From what I gather, this is not uncommon in the neuromuscular realm. My symptoms could be MG, but they could also fit a number of other neuromuscular diseases as well. All I know is what my body will and will not do.

So, for now, we start over. Nerve conduction test #7, more bloodwork, and maybe a new diagnosis. Maybe even new hope for some treatment that might help me function more normally.

Stay tuned.

Thursday, August 09, 2012

Not Ready for Prime Time

OK, I admit it. Although I love my mainstream Olympic events, such as artistic gymnastics, diving, swimming, and track and field, I also love some of the sports that never make it to prime time coverage.

Lame, I know. But I am fascinated with the team event in synchronized swimming. I was 25 years old before Betty Jo Pfifer taught me to swim and I barely made it through the rinky dink swim test required to pass the class. Watching these people actually stay afloat while throwing each other up in the air and staying in sync fascinates me to no end.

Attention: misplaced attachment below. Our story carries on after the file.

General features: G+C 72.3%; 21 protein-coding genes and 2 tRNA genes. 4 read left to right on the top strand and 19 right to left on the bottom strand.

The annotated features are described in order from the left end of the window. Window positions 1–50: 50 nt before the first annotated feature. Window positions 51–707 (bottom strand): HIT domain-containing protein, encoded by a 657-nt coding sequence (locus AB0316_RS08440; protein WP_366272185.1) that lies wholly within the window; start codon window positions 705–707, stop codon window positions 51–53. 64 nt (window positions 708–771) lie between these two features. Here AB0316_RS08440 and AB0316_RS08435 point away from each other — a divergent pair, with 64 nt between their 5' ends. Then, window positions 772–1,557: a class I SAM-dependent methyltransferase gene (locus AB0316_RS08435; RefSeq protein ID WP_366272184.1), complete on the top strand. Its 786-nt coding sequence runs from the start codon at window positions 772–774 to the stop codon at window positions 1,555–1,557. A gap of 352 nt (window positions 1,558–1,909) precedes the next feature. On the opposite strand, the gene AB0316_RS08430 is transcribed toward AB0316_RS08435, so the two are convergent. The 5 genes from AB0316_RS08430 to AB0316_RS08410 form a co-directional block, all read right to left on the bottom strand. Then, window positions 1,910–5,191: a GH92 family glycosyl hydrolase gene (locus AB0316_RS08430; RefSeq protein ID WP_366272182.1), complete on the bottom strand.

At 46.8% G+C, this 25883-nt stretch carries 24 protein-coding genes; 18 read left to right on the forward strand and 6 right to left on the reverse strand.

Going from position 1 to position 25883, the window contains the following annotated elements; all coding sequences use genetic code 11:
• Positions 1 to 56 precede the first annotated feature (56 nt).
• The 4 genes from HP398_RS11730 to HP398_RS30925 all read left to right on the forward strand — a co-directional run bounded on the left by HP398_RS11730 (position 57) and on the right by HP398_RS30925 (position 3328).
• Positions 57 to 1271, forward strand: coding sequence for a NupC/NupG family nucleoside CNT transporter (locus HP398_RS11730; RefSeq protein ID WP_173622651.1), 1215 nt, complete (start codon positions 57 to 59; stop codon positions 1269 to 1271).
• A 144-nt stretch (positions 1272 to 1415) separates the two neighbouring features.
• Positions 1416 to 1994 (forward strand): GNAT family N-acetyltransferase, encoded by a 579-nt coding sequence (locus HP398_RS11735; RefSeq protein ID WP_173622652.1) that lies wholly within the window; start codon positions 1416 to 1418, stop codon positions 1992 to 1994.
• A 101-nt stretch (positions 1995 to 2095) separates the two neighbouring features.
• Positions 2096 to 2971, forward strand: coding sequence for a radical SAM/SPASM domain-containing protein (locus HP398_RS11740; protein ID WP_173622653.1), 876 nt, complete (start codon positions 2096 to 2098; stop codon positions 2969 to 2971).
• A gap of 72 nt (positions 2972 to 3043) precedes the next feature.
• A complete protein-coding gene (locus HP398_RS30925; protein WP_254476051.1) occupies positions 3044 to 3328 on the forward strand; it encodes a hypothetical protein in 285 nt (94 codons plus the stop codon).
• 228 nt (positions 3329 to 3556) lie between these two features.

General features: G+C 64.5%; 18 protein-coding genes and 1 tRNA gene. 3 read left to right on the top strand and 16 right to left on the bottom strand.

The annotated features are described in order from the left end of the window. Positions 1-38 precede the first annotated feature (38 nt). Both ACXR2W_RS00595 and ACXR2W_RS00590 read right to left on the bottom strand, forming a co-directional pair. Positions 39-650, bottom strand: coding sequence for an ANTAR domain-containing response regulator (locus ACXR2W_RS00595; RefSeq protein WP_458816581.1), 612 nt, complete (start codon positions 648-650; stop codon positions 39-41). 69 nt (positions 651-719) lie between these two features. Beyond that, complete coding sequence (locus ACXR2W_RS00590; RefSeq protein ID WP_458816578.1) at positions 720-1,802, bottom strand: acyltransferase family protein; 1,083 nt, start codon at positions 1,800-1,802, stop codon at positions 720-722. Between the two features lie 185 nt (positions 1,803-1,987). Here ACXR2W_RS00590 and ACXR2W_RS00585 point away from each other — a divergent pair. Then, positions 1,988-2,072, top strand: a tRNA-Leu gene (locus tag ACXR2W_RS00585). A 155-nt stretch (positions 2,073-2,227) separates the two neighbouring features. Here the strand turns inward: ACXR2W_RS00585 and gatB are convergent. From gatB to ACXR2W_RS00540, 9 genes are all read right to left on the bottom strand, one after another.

I also love rhythmic qymnastics. These women not only manage to dance, leap, and tumble, but they do it with hoops, clubs, ribbons, and balls that must be completely under control while they are doing all this. And in the team event there are 5 of them all trying to keep these things in the air. As a person who has always had a tendency to trip over her own feet, I am fascinated by this level of coordination.

Track cycling is another sport that intrigues me. I don't see how these people play the cat and mouse games they do on those skinny wheels! I even get into the canoeing and trampoline.

And, of course, I can't wait till the 2014 Winter Olympics where, in addition to watching my favorite figure skating and snowboarding I can also watch...I can hear the groans already...


Sunday, July 29, 2012

Denny P.

Today, it will be my privilege to celebrate the 80th birthday of my precious friend, Denny P. Allman. Or "Father Allman" as some know him.